In Scotland from 1590-97 – that’s only three years shy of the 17th century – between 1000 and 1500 people, mostly women, were put to death for the crime of witchcraft, atrocities we associate with much earlier times. What and who drove them is the subject of this one-hour BBC program, a contemporary investigative documentary, with commentary by an off-camera interviewer and actors playing leading figures of the day, reconstructing events and answering questions to camera, based on historical accounts.
In the grip of famine, Scottish peasants looked for someone to blame for the failed harvest and found them in anyone suspected of sorcery. Local minister James Carmichael exploited the ignorance of the people but his zeal was no match for that of the then 24-year-old James VI of Scotland, the future King of England, who was so obsessed that he wrote a treatise on the subject.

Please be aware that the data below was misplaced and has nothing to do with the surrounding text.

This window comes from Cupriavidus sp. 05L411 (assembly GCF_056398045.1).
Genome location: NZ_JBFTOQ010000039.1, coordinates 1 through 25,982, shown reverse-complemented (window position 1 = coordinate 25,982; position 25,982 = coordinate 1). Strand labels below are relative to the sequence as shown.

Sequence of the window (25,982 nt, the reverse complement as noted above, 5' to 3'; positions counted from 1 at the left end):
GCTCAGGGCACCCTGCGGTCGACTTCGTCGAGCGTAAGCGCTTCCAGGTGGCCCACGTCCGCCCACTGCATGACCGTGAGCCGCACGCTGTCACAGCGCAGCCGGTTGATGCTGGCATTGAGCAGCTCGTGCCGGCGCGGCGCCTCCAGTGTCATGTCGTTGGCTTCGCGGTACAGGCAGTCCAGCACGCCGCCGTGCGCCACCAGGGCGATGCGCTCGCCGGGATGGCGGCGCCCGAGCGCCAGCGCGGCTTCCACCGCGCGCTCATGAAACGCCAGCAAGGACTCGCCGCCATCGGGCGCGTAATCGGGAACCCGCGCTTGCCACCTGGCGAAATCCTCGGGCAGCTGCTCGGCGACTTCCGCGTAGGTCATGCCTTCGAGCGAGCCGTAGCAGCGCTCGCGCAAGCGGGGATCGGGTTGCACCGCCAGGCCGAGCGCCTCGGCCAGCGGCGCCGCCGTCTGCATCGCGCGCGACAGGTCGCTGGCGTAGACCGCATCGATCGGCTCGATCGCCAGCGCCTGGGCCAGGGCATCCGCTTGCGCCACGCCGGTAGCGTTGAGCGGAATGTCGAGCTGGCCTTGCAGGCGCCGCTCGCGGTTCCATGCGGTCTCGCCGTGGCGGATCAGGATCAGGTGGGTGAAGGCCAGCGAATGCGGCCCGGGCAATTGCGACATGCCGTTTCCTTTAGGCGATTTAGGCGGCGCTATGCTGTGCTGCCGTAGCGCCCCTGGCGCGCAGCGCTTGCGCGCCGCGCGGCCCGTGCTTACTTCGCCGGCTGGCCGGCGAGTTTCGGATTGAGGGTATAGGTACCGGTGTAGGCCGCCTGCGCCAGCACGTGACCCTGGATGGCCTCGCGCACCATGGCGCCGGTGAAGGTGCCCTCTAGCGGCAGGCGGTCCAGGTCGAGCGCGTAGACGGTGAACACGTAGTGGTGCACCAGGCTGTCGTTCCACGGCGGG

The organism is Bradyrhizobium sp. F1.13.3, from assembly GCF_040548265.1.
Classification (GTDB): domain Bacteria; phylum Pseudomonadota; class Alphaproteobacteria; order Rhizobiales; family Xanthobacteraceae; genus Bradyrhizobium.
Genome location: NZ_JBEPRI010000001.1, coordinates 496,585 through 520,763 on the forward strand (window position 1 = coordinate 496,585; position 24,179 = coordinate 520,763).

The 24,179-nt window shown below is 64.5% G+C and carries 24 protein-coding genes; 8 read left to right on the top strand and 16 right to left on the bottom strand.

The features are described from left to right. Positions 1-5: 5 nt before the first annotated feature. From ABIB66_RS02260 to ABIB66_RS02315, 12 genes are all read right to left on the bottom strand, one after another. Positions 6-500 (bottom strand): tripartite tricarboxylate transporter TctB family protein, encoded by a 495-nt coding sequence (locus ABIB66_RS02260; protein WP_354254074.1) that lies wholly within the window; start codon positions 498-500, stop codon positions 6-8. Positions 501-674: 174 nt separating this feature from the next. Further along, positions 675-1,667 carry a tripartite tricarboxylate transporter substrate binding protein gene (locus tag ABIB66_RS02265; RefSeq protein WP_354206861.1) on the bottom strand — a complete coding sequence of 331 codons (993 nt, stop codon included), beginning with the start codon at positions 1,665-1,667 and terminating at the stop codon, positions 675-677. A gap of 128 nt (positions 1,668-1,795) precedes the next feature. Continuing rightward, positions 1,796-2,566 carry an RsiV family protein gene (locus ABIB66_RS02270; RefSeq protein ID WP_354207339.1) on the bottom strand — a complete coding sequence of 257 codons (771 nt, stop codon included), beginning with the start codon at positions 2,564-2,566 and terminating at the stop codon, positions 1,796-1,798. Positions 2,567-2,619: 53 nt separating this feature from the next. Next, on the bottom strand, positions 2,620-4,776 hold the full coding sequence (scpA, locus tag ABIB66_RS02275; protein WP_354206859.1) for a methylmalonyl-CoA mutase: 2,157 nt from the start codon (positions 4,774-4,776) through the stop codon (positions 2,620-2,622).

The focus of their attention was 45-year-old healer Agnes Sampson. Imprisoned, beaten, tortured and deprived of sleep, she was personally interrogated by the king in scenes that spare no details of her ghastly suffering.
Fuelled by his interest, the witch-hunts reached such a ferocious crescendo, burnings were a common sight around Edinburgh. Witchcraze is interesting enough, but despite the imaginative approach, its treatment is rather plodding and drawn-out, touching only briefly on the broader implications of what some historians in better documentaries on this subject have called “the women’s holocaust”.
They argue that by targeting the female custodians of health and healing, men appropriated the practice of medicine, setting up schools from which women were barred for hundreds of years, thereby establishing a male-oriented medical culture that persists to this day.